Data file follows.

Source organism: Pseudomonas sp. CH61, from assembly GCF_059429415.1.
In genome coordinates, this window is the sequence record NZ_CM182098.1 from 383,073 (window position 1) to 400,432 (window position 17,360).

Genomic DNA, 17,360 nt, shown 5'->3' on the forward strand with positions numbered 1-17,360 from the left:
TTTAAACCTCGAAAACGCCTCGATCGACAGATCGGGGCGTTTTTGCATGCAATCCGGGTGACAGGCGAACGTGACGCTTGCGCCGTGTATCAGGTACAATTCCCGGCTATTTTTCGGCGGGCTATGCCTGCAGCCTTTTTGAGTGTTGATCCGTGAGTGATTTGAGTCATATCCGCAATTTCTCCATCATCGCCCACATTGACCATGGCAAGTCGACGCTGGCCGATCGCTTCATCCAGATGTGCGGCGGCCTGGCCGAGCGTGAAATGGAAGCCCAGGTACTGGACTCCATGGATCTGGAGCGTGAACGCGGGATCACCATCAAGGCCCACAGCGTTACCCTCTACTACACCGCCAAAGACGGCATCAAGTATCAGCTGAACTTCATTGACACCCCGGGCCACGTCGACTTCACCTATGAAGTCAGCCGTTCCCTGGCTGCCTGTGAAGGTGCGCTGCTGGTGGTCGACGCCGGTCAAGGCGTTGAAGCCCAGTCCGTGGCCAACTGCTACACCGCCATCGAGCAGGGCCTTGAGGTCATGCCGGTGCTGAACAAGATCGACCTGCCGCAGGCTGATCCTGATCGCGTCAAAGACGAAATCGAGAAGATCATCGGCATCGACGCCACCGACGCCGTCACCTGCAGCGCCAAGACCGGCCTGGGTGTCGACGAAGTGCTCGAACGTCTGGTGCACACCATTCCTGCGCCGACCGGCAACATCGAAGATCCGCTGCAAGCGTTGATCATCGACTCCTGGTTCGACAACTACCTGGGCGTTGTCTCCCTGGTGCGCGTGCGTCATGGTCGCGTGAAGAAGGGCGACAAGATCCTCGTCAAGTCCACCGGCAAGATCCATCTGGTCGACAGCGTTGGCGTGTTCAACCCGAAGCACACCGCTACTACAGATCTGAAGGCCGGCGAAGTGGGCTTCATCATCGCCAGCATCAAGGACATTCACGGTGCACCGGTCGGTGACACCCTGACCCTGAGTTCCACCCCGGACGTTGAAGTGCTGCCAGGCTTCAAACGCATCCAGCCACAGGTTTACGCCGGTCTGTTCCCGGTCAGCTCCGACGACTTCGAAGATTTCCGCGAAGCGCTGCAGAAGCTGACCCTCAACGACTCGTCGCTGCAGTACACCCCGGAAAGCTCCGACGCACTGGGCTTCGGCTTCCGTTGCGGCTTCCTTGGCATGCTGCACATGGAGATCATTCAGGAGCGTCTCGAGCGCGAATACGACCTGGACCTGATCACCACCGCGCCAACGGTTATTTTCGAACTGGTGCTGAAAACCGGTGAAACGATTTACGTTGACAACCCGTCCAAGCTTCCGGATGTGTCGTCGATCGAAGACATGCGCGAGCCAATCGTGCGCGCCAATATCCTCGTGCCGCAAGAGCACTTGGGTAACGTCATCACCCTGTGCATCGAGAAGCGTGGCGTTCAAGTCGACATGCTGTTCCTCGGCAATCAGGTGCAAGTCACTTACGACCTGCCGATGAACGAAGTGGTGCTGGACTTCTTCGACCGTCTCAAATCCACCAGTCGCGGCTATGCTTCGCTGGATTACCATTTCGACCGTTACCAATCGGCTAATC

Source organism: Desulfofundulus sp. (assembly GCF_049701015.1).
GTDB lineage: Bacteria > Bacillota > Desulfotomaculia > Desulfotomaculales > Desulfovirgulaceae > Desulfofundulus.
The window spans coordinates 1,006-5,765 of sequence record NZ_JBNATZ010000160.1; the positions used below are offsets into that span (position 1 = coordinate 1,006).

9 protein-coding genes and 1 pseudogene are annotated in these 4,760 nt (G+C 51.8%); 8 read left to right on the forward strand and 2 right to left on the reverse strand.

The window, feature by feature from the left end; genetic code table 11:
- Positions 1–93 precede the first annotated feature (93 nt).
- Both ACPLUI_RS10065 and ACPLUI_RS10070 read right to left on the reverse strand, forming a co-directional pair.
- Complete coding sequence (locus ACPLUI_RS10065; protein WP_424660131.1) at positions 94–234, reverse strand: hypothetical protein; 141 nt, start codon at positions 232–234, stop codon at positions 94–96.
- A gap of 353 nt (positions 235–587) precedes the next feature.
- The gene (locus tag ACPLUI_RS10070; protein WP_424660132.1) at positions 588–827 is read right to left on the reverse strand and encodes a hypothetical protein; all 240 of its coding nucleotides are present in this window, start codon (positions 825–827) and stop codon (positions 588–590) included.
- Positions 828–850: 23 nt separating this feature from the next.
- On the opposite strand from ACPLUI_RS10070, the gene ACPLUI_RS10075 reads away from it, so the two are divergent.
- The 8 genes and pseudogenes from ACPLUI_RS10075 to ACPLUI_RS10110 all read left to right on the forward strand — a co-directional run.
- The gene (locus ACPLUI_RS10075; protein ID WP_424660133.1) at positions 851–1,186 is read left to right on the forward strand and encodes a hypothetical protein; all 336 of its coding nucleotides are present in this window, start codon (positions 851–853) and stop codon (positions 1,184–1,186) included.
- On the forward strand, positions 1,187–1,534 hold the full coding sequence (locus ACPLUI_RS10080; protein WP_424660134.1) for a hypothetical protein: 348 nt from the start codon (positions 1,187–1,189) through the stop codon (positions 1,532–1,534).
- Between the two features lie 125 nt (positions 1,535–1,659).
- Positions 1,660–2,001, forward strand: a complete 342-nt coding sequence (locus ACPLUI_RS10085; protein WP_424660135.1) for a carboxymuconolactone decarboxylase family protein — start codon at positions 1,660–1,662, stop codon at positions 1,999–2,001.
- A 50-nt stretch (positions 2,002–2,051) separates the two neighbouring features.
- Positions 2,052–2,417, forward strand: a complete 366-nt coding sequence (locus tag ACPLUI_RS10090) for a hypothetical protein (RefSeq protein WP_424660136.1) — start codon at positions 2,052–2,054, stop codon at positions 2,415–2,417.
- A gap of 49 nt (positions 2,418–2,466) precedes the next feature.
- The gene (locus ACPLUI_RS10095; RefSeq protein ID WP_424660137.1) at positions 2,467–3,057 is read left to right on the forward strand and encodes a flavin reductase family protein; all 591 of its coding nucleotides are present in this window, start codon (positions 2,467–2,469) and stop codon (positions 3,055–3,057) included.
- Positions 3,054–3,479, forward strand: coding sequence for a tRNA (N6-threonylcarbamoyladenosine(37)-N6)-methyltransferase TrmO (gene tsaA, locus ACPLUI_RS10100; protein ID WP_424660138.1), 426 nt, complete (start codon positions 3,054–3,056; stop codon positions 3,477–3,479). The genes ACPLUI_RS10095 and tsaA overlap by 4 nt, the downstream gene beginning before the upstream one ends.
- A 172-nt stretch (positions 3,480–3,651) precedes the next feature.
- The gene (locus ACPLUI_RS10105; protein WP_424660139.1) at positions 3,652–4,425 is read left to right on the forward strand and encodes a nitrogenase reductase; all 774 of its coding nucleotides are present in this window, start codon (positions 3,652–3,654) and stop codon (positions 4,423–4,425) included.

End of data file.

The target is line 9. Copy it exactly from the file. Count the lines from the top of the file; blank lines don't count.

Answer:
The window, feature by feature from the left end; genetic code table 11: